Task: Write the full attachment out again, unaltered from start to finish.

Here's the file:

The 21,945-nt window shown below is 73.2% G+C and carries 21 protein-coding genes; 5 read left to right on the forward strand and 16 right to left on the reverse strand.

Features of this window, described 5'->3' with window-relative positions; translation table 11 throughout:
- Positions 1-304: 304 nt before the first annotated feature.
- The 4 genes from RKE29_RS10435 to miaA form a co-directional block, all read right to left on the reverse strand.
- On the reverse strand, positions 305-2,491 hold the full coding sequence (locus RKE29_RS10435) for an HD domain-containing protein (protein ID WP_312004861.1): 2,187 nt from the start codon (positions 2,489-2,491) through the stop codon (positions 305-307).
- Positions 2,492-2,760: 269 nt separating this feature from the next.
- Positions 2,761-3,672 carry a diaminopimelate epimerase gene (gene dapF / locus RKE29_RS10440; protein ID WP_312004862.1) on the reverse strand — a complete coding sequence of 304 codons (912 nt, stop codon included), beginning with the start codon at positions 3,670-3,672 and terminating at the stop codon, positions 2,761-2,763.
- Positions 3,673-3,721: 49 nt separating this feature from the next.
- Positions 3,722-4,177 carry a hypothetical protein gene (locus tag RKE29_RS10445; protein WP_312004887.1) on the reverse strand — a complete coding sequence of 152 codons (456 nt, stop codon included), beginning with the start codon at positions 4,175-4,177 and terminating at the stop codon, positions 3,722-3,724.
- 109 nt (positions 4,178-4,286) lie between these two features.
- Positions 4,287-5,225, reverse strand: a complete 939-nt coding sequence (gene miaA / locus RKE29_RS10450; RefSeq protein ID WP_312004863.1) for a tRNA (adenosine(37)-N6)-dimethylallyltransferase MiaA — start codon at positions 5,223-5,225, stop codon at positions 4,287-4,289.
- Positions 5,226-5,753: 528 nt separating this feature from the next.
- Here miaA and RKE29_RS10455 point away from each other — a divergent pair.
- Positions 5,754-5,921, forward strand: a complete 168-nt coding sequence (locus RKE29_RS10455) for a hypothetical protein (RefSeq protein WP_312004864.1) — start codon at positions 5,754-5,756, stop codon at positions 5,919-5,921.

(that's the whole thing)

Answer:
The 21,945-nt window shown below is 73.2% G+C and carries 21 protein-coding genes; 5 read left to right on the forward strand and 16 right to left on the reverse strand.

Features of this window, described 5'->3' with window-relative positions; translation table 11 throughout:
- Positions 1-304: 304 nt before the first annotated feature.
- The 4 genes from RKE29_RS10435 to miaA form a co-directional block, all read right to left on the reverse strand.
- On the reverse strand, positions 305-2,491 hold the full coding sequence (locus RKE29_RS10435) for an HD domain-containing protein (protein ID WP_312004861.1): 2,187 nt from the start codon (positions 2,489-2,491) through the stop codon (positions 305-307).
- Positions 2,492-2,760: 269 nt separating this feature from the next.
- Positions 2,761-3,672 carry a diaminopimelate epimerase gene (gene dapF / locus RKE29_RS10440; protein ID WP_312004862.1) on the reverse strand — a complete coding sequence of 304 codons (912 nt, stop codon included), beginning with the start codon at positions 3,670-3,672 and terminating at the stop codon, positions 2,761-2,763.
- Positions 3,673-3,721: 49 nt separating this feature from the next.
- Positions 3,722-4,177 carry a hypothetical protein gene (locus tag RKE29_RS10445; protein WP_312004887.1) on the reverse strand — a complete coding sequence of 152 codons (456 nt, stop codon included), beginning with the start codon at positions 4,175-4,177 and terminating at the stop codon, positions 3,722-3,724.
- 109 nt (positions 4,178-4,286) lie between these two features.
- Positions 4,287-5,225, reverse strand: a complete 939-nt coding sequence (gene miaA / locus RKE29_RS10450; RefSeq protein ID WP_312004863.1) for a tRNA (adenosine(37)-N6)-dimethylallyltransferase MiaA — start codon at positions 5,223-5,225, stop codon at positions 4,287-4,289.
- Positions 5,226-5,753: 528 nt separating this feature from the next.
- Here miaA and RKE29_RS10455 point away from each other — a divergent pair.
- Positions 5,754-5,921, forward strand: a complete 168-nt coding sequence (locus RKE29_RS10455) for a hypothetical protein (RefSeq protein WP_312004864.1) — start codon at positions 5,754-5,756, stop codon at positions 5,919-5,921.